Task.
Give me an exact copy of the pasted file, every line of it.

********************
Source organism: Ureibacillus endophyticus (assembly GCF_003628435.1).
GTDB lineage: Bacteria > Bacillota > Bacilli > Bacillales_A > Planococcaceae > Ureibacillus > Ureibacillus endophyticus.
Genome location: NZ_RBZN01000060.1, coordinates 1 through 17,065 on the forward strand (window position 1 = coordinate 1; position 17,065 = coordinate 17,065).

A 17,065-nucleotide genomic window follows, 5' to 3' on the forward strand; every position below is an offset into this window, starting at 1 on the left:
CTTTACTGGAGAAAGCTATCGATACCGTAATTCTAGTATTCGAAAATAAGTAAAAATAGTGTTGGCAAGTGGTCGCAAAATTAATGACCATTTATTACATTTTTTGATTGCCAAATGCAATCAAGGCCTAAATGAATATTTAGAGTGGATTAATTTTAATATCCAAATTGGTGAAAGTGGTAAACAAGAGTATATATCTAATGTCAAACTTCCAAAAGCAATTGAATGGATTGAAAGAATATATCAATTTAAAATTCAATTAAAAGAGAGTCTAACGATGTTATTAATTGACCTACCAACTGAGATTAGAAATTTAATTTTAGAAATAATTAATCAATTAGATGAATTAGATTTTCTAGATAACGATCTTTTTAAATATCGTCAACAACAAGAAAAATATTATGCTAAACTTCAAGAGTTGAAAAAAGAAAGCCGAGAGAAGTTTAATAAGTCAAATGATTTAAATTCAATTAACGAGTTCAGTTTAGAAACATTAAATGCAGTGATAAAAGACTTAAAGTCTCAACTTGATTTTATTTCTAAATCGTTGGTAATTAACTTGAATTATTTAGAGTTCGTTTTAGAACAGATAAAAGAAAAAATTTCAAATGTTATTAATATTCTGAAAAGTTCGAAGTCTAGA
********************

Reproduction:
Source organism: Ureibacillus endophyticus (assembly GCF_003628435.1).
GTDB lineage: Bacteria > Bacillota > Bacilli > Bacillales_A > Planococcaceae > Ureibacillus > Ureibacillus endophyticus.
Genome location: NZ_RBZN01000060.1, coordinates 1 through 17,065 on the forward strand (window position 1 = coordinate 1; position 17,065 = coordinate 17,065).

A 17,065-nucleotide genomic window follows, 5' to 3' on the forward strand; every position below is an offset into this window, starting at 1 on the left:
CTTTACTGGAGAAAGCTATCGATACCGTAATTCTAGTATTCGAAAATAAGTAAAAATAGTGTTGGCAAGTGGTCGCAAAATTAATGACCATTTATTACATTTTTTGATTGCCAAATGCAATCAAGGCCTAAATGAATATTTAGAGTGGATTAATTTTAATATCCAAATTGGTGAAAGTGGTAAACAAGAGTATATATCTAATGTCAAACTTCCAAAAGCAATTGAATGGATTGAAAGAATATATCAATTTAAAATTCAATTAAAAGAGAGTCTAACGATGTTATTAATTGACCTACCAACTGAGATTAGAAATTTAATTTTAGAAATAATTAATCAATTAGATGAATTAGATTTTCTAGATAACGATCTTTTTAAATATCGTCAACAACAAGAAAAATATTATGCTAAACTTCAAGAGTTGAAAAAAGAAAGCCGAGAGAAGTTTAATAAGTCAAATGATTTAAATTCAATTAACGAGTTCAGTTTAGAAACATTAAATGCAGTGATAAAAGACTTAAAGTCTCAACTTGATTTTATTTCTAAATCGTTGGTAATTAACTTGAATTATTTAGAGTTCGTTTTAGAACAGATAAAAGAAAAAATTTCAAATGTTATTAATATTCTGAAAAGTTCGAAGTCTAGA